TFC Looking For A Big Win

Mike Ulmer on the upcoming Toronto FC Champions League match v. Santos Laguna.

In the heat and exhaust, amidst the rabid fans of Torreon Mexico, Toronto FC will scratch to find something to take home.

TFC will lug a 5-20-8 MLS record into the CONCACAF Champions League match against Santos Laguna, Wednesday (8 p.m., Sportsnet World*). Injuries have denied them standouts Darren O’Dea, Stefan Frei, Torsten Frings and Danny Koevermans. Eric Hassli is away from the team with his newborn son.

Because of a 3-1 loss to Santos in August, TFC needs to win by a score of 3-0 or 4-2 to advance. They are of course welcome to win by a larger margin.

Toronto is playing at altitude and will take the field about 24 hours after clearing customs in one of the most hostile stadiums on earth.

Given the circumstances an exceptional result may still leave the team looking in on the tournament.

On the plus side, the weather should be nice.

“We know all about the task at hand,” said defender Richard Eckersley. “They’re a great team and we have to be at our best to get a result.”

The trick, of course, will be to strike first, withstand any pushback and then hope for a big finish all without surrendering a fatal counter attack. The last time the teams met in Torreon in April, TFC was sitting on a 2-2 tie at the half before the home side outscored the visitors 4-0 to post a 6-2 final.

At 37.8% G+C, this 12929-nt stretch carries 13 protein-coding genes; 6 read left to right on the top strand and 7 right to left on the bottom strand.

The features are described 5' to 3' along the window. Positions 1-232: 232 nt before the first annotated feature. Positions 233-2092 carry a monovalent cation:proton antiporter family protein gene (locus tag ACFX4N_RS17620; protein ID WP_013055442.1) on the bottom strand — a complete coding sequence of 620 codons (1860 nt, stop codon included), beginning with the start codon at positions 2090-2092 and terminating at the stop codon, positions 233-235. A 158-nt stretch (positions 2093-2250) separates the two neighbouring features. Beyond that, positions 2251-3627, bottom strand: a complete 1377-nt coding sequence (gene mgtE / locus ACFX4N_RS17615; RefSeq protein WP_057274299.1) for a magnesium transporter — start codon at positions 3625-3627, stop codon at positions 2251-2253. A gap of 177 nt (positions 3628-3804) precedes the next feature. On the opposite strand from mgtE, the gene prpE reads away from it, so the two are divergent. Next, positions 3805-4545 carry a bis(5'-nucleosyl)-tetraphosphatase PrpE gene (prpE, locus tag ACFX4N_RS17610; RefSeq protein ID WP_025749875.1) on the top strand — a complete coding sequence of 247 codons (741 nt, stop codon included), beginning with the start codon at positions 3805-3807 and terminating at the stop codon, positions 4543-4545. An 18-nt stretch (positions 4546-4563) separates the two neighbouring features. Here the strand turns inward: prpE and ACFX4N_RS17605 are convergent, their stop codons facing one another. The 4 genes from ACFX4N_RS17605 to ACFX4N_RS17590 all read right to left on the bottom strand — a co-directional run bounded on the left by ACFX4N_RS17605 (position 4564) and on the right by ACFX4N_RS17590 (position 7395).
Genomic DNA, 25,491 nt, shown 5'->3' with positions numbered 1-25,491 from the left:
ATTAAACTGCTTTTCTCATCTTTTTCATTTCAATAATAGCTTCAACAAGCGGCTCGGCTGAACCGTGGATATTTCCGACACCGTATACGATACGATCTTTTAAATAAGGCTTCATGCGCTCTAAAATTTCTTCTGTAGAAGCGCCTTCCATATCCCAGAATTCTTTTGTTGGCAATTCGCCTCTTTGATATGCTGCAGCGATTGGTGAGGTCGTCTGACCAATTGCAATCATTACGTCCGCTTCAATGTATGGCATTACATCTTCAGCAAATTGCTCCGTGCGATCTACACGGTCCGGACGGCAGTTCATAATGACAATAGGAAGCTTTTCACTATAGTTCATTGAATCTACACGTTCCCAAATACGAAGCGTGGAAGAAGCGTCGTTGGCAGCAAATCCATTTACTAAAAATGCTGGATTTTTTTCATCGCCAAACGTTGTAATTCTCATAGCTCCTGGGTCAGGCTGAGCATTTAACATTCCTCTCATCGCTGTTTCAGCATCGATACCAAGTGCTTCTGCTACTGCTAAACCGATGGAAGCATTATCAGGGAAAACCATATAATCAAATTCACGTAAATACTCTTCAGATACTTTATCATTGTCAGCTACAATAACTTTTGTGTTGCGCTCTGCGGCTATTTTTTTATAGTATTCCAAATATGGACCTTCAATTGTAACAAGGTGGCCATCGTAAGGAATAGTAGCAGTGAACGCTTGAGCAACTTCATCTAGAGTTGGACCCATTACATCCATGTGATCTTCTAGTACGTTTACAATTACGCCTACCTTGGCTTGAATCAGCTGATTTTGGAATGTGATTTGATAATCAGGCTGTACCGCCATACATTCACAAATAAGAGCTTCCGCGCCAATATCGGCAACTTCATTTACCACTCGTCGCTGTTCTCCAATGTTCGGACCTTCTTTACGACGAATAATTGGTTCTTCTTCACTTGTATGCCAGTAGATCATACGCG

“No question, we’re going to have to bring our A game,” said forward Terry Dunfield. “They’re one of the best teams this side of the planet. If we’re going to do anything we have to do well as a team.”

Even a game that will demand offence will start with solid defensive play, Dunfield said.

“As soon as you start getting spread out they will pick you apart,” he said. “If we can take the positives from our first half performance down there I think we’ll do all right.”

For young players, Dunfield said, experiencing the hothouse of Estadio Corona could prove more important than the actual result.

“It’s a fantastic stadium. It’s always great testing yourself against the best players. You sort of get a feel for what these games are like. Now next season when they go down there or go with their national teams they know what to expect.”

“We’re representing Canada. That’s what we told the players this morning,” said manager Paul Mariner. “Obviously it’s going to be difficult but it’s 11 blokes against 11 blokes. Let’s get after it.”

In the end, Mariner said, no game is lost before it starts or bereft of any possible benefit. “It’s a wonderful theatre of football,” he said. “It’s a tremendous stadium. They’re a wonderful team. It presents a lot of challenges obviously but it gives people a chance to further their career whether it’s going up the ladder or going down the ladder.”

*A previous version of this article had the match listed to be shown on Sportsnet One. The broadcast information was updated after the match was moved to Sportsnet World.